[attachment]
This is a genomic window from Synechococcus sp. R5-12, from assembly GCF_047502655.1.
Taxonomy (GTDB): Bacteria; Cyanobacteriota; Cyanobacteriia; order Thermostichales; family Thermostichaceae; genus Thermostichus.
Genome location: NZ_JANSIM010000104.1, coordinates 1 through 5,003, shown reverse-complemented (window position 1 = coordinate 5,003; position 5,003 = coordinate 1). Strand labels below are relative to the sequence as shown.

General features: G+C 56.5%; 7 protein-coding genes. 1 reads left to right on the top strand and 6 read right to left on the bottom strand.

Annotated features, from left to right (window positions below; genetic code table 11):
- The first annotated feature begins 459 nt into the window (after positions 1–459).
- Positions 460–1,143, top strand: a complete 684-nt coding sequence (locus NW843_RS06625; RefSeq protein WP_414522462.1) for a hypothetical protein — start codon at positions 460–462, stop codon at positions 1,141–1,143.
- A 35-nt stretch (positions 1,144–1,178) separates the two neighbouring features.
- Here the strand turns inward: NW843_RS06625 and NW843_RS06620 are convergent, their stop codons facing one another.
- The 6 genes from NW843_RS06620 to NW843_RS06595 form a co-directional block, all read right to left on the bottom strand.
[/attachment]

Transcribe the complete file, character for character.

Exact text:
This is a genomic window from Synechococcus sp. R5-12, from assembly GCF_047502655.1.
Taxonomy (GTDB): Bacteria; Cyanobacteriota; Cyanobacteriia; order Thermostichales; family Thermostichaceae; genus Thermostichus.
Genome location: NZ_JANSIM010000104.1, coordinates 1 through 5,003, shown reverse-complemented (window position 1 = coordinate 5,003; position 5,003 = coordinate 1). Strand labels below are relative to the sequence as shown.

General features: G+C 56.5%; 7 protein-coding genes. 1 reads left to right on the top strand and 6 read right to left on the bottom strand.

Annotated features, from left to right (window positions below; genetic code table 11):
- The first annotated feature begins 459 nt into the window (after positions 1–459).
- Positions 460–1,143, top strand: a complete 684-nt coding sequence (locus NW843_RS06625; RefSeq protein WP_414522462.1) for a hypothetical protein — start codon at positions 460–462, stop codon at positions 1,141–1,143.
- A 35-nt stretch (positions 1,144–1,178) separates the two neighbouring features.
- Here the strand turns inward: NW843_RS06625 and NW843_RS06620 are convergent, their stop codons facing one another.
- The 6 genes from NW843_RS06620 to NW843_RS06595 form a co-directional block, all read right to left on the bottom strand.